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JAS
Last seen: 6 hours 44 min ago
Joined: 12/16/12
Posts: 256
Swim Step/Swim Ladder Problem

I have a 1993 C36 with the smaller/narrower walk through transom. One of the stainless steel machine screws that fasten the swim ladder brackets to the swim step broke off about 1/3 of an inch below the surface of the gel coat. I tried using an easy out, but the machine screw is such a small diameter that the drill bit just slips off the top of the screw every time I try to drill a pilot hole into it. There are no nuts holding the machine screws from the bottom. Catalina just screwed them into the fiberglass. As far as I can tell there is no way to reach the screw underneath to try and get it out from that side. I can see it by removing a small board in the rear of the aft cabin, but I can't reach it from there. And I don't fit down the aft starboard lazarette (although there is a slight chance I could get down there if I took the lid off...but I doubt it). Do I need to drill the screw out and fill the hole with epoxy? If so, how do I keep the epoxy in the hole if I can't reach to tape the bottom of the hole? Has this happened to anyone before? Better yet, has this happened to anybody before with my model C36?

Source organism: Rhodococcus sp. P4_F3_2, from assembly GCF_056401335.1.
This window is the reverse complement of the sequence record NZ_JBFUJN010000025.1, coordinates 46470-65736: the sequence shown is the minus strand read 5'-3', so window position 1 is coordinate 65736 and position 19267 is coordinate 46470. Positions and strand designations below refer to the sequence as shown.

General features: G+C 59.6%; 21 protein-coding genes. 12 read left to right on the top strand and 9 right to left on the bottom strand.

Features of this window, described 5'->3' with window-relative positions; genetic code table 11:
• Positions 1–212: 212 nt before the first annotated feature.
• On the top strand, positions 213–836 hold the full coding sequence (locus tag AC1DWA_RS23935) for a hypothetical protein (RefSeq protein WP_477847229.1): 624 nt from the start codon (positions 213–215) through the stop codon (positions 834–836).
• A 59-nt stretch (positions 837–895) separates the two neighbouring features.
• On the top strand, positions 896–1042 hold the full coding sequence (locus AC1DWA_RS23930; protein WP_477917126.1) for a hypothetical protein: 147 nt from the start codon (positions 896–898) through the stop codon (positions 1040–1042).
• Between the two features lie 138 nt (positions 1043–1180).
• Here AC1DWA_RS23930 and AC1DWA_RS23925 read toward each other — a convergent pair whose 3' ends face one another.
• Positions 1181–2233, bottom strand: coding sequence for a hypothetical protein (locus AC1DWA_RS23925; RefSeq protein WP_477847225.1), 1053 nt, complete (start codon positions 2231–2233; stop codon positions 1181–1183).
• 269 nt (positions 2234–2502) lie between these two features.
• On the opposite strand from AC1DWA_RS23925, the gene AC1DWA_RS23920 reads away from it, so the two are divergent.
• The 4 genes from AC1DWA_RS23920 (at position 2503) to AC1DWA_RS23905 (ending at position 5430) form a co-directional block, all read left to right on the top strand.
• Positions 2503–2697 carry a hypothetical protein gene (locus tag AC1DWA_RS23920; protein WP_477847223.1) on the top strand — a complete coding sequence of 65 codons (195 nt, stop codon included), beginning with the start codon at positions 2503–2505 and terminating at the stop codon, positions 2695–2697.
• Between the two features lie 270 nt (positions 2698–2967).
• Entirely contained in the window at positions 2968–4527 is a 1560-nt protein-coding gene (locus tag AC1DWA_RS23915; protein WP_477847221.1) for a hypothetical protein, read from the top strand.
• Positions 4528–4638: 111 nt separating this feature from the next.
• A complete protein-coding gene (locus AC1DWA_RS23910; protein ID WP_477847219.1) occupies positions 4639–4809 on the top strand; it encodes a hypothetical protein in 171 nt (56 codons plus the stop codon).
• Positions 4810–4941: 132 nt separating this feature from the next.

All the best--JAS

Joel Schwartz
s/v Get-A-Grip
1993 Catalina 36 Hull #1259
Newport Beach, California

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Joel Schwartz
s/v Get-A-Grip
1993 Catalina 36 Hull #1259
Newport Beach, California
dlincoln3's picture
dlincoln3
Last seen: 1 day 12 hours ago
Joined: 4/24/16
Posts: 28

I have the same year/model, but this has not happened to me thankfully.  Have you considered using a hole saw and cutting a larger hole around the existing screw?  Maybe a 1/2" diameter might do it. Then you might be able to force a cork or something down into the hole to the bottom to plug it in order to refill with epoxy.  Just a thought.  I can't imagine trying to go head first down into that starboard aft lazarette to get to it that way.  Definitely not intended for humans to enter.  Someone would have to call the fire department to get you out of there.